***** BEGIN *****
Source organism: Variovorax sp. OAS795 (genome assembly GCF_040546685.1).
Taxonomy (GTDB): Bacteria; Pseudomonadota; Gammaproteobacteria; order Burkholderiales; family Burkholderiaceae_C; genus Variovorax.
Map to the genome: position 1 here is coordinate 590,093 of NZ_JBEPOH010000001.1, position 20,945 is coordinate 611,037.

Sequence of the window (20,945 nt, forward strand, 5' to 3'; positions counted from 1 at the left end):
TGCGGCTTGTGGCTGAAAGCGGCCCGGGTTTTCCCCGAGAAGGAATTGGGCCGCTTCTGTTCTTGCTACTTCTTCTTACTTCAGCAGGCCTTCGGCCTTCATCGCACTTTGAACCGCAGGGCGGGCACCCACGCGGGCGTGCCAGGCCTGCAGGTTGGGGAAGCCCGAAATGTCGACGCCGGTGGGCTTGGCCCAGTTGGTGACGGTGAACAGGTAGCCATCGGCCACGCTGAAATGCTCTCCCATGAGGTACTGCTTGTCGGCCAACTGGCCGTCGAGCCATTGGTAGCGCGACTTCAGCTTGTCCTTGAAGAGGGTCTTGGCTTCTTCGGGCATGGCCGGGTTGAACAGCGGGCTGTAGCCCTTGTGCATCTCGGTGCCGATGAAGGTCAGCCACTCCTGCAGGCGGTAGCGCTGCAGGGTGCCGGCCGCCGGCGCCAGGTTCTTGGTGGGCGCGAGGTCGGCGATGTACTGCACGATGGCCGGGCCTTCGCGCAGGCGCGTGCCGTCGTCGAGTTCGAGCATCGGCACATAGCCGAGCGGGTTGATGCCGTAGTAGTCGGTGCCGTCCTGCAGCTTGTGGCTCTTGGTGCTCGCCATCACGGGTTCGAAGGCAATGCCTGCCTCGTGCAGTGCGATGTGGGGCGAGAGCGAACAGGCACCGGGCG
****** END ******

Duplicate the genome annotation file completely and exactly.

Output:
Source organism: Variovorax sp. OAS795 (genome assembly GCF_040546685.1).
Taxonomy (GTDB): Bacteria; Pseudomonadota; Gammaproteobacteria; order Burkholderiales; family Burkholderiaceae_C; genus Variovorax.
Map to the genome: position 1 here is coordinate 590,093 of NZ_JBEPOH010000001.1, position 20,945 is coordinate 611,037.

Sequence of the window (20,945 nt, forward strand, 5' to 3'; positions counted from 1 at the left end):
TGCGGCTTGTGGCTGAAAGCGGCCCGGGTTTTCCCCGAGAAGGAATTGGGCCGCTTCTGTTCTTGCTACTTCTTCTTACTTCAGCAGGCCTTCGGCCTTCATCGCACTTTGAACCGCAGGGCGGGCACCCACGCGGGCGTGCCAGGCCTGCAGGTTGGGGAAGCCCGAAATGTCGACGCCGGTGGGCTTGGCCCAGTTGGTGACGGTGAACAGGTAGCCATCGGCCACGCTGAAATGCTCTCCCATGAGGTACTGCTTGTCGGCCAACTGGCCGTCGAGCCATTGGTAGCGCGACTTCAGCTTGTCCTTGAAGAGGGTCTTGGCTTCTTCGGGCATGGCCGGGTTGAACAGCGGGCTGTAGCCCTTGTGCATCTCGGTGCCGATGAAGGTCAGCCACTCCTGCAGGCGGTAGCGCTGCAGGGTGCCGGCCGCCGGCGCCAGGTTCTTGGTGGGCGCGAGGTCGGCGATGTACTGCACGATGGCCGGGCCTTCGCGCAGGCGCGTGCCGTCGTCGAGTTCGAGCATCGGCACATAGCCGAGCGGGTTGATGCCGTAGTAGTCGGTGCCGTCCTGCAGCTTGTGGCTCTTGGTGCTCGCCATCACGGGTTCGAAGGCAATGCCTGCCTCGTGCAGTGCGATGTGGGGCGAGAGCGAACAGGCACCGGGCG